We visited Rookie’s (the bar connected to Sevens) located on the main drag just blocks from Clear Lake on our last date night. Rookie’s is also a local establishment that’s really faithful about updating their Facebook page.

The bartenders were friendly, the drinks were surprisingly inexpensive, and the food was better than expected. We sat around the big horseshoe bar and felt comfortable just enjoying our time and lingering.

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The sweet potato fries were crispy and coated in a course black pepper seasoning. The dipping sauce was notably good and I think I tasted mustard.

Jake was satisfied with his Cajun chicken sandwich while I ordered the seared lemon-pepper cod entrée ($15) that came with two big fillets, a side salad, and choice of potato. The cod was nicely seasoned and cooked, the homemade vinaigrette was pleasantly balanced and tasted similarly to what I make at home, and the hashbrowns arrived in a heaping plate with a crispy crust.

God bless North Iowa for offering shredded hash browns as a potato choice and ranch with most everything fried.

I’m glad we could experience the laid-back, locals centric version of Rookie’s before the summer crowds hit but that will be fun, too. We were so preoccupied with moving last summer that we didn’t spend much time in Clear Lake.

DSC_0030Homemade Pork Fried Rice
Pork fried rice is part of our standard Chinese take-out order.

Restaurants usually include one carton of steamed white rice per entrée so I like to transform the leftovers into my own fried rice.

Years ago before the United Noodle deli remodel, I used to visit for lunch. I loved that they made their fried rice taste so light and seasoned it with black pepper. Theirs is what I aim to recreate.

At home, I tip the scale in favor of fresh vegetables, meat and scrambled eggs, and use FAR less oil than a restaurant. My biggest pet peeve about Chinese take-out is when it’s an oil slick. Why is this necessary?

I marinated the pork in soy sauce, honey, garlic, ginger, onion, and sesame oil. Once I added the rice to the work with the cooked vegetables, garlic and proteins, I seasoned everything with more of the marinade ingredients and served it with a big, green salad.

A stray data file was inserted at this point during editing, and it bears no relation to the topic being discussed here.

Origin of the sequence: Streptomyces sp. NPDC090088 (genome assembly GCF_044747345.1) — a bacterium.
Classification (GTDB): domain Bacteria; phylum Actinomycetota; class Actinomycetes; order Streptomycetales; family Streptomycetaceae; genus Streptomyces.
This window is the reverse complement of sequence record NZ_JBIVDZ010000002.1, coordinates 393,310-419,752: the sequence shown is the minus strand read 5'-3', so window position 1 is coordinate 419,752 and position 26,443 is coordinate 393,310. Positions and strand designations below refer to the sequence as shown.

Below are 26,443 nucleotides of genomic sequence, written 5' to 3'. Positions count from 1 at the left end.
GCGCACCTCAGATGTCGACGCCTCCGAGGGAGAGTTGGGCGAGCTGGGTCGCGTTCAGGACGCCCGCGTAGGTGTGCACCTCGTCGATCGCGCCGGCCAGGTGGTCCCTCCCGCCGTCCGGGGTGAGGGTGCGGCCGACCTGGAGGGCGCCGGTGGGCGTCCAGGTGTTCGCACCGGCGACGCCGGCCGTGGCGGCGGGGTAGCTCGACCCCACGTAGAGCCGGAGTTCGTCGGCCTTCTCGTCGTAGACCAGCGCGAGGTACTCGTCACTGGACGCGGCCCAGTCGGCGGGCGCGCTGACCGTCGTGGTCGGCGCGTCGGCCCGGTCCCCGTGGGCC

Jim Gaffigan, Obsessed
On Sunday evening, I caught Jim Gaffigan’s new comedy special Obsessed after Game of Thrones.

A Song of Fire & Ice written by George R.R. Martin is far from flowers and sunshine, but I swear HBO aims to depict everything as gross and shocking as possible.

I had to practically peel myself off of the floor after last week’s episode. It was a happy accident that I stumbled upon Obsessed which wiped away Game of Throne’s lingering horror, death, and despair. I laughed out loud through the whole special and appreciated how many bits poked fun at food.

In a perfect world, new Jim Gaffigan specials will always follow each episode of Game of Thrones!

Almond Milk
We’ve become fond of almond milk. I think it tastes better than soy and rice milk, and we add it to our coffee and cereal. Plus, I’m lactose intolerant. Coincidently, we first tried it on the same day Beth wrote about including it in her top five fridge essentials. Do you have a favorite milk alternative?

Tropical Rum Beverages
Sipping a homemade cocktail made with pineapple juice and spiced rum doesn’t make me forget about this weather, but it certainly dulls the edge.

Casey’s General Store Pizza By The Slice
I have a fondness for this gas station pizza.

Casey’s General Stores are located all over the Midwest, but I don’t remember seeing one until I went to college in Iowa. Classmates often mentioned how much they liked Casey’s pizza, but I never tried it because I didn’t believe them.

Before you run out to a Casey’s or think I’m nuts, let me clarify what I mean by good. Casey’s pizza is good in the sense that it’s much better than what one would expect from a gas station. I like it better than the skads of frozen pizzas we’re tried (except Heggie’s) and prefer it to most pizza delivery chains. Just check your expectations and don’t go expecting Broders’ or Cossetta’s.